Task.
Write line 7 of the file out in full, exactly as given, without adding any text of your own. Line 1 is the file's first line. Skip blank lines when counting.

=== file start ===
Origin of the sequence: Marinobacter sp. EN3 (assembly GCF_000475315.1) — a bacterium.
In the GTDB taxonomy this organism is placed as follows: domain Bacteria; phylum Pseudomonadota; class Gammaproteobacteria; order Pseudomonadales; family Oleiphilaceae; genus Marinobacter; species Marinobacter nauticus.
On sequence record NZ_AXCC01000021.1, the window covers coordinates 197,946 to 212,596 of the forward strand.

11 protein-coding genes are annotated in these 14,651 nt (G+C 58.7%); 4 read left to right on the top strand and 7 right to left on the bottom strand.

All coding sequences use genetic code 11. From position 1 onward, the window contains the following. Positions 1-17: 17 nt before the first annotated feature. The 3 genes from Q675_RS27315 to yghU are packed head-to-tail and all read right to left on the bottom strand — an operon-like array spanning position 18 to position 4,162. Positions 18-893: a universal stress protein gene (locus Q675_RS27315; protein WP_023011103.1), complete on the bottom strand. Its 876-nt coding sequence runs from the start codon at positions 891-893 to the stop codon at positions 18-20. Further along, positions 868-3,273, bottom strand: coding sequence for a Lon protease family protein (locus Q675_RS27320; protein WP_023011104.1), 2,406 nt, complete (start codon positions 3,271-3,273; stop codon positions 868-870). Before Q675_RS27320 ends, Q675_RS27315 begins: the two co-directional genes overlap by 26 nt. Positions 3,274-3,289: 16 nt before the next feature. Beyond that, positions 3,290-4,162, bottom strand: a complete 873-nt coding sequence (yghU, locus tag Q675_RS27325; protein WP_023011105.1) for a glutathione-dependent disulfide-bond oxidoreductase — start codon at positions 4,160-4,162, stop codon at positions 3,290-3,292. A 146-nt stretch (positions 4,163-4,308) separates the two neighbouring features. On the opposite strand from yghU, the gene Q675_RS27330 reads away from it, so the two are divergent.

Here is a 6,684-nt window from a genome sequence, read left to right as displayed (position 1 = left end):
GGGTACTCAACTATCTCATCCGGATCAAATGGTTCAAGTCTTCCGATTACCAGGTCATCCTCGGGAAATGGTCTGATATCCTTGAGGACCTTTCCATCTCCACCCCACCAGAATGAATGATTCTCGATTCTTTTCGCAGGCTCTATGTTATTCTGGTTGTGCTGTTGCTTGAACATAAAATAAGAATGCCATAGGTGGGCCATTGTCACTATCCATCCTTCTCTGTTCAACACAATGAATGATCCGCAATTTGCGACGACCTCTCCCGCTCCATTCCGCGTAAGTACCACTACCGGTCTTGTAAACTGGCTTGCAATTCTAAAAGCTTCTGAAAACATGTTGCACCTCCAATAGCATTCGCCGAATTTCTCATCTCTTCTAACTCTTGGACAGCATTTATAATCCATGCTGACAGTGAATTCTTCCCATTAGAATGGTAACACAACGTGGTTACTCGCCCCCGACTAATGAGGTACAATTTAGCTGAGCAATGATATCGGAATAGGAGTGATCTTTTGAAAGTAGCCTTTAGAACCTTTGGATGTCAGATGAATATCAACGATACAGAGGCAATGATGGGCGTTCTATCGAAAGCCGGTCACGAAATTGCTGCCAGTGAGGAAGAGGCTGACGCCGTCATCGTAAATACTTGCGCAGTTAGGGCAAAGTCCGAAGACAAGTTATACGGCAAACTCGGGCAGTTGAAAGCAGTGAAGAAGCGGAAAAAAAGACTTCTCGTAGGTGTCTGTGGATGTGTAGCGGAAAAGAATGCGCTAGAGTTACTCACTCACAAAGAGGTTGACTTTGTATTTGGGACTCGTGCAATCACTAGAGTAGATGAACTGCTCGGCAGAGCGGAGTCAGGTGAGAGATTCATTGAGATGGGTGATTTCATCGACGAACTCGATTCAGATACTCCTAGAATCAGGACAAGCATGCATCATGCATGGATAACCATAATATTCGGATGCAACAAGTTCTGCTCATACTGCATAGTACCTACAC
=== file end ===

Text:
GGGTACTCAACTATCTCATCCGGATCAAATGGTTCAAGTCTTCCGATTACCAGGTCATCCTCGGGAAATGGTCTGATATCCTTGAGGACCTTTCCATCTCCACCCCACCAGAATGAATGATTCTCGATTCTTTTCGCAGGCTCTATGTTATTCTGGTTGTGCTGTTGCTTGAACATAAAATAAGAATGCCATAGGTGGGCCATTGTCACTATCCATCCTTCTCTGTTCAACACAATGAATGATCCGCAATTTGCGACGACCTCTCCCGCTCCATTCCGCGTAAGTACCACTACCGGTCTTGTAAACTGGCTTGCAATTCTAAAAGCTTCTGAAAACATGTTGCACCTCCAATAGCATTCGCCGAATTTCTCATCTCTTCTAACTCTTGGACAGCATTTATAATCCATGCTGACAGTGAATTCTTCCCATTAGAATGGTAACACAACGTGGTTACTCGCCCCCGACTAATGAGGTACAATTTAGCTGAGCAATGATATCGGAATAGGAGTGATCTTTTGAAAGTAGCCTTTAGAACCTTTGGATGTCAGATGAATATCAACGATACAGAGGCAATGATGGGCGTTCTATCGAAAGCCGGTCACGAAATTGCTGCCAGTGAGGAAGAGGCTGACGCCGTCATCGTAAATACTTGCGCAGTTAGGGCAAAGTCCGAAGACAAGTTATACGGCAAACTCGGGCAGTTGAAAGCAGTGAAGAAGCGGAAAAAAAGACTTCTCGTAGGTGTCTGTGGATGTGTAGCGGAAAAGAATGCGCTAGAGTTACTCACTCACAAAGAGGTTGACTTTGTATTTGGGACTCGTGCAATCACTAGAGTAGATGAACTGCTCGGCAGAGCGGAGTCAGGTGAGAGATTCATTGAGATGGGTGATTTCATCGACGAACTCGATTCAGATACTCCTAGAATCAGGACAAGCATGCATCATGCATGGATAACCATAATATTCGGATGCAACAAGTTCTGCTCATACTGCATAGTACCTACAC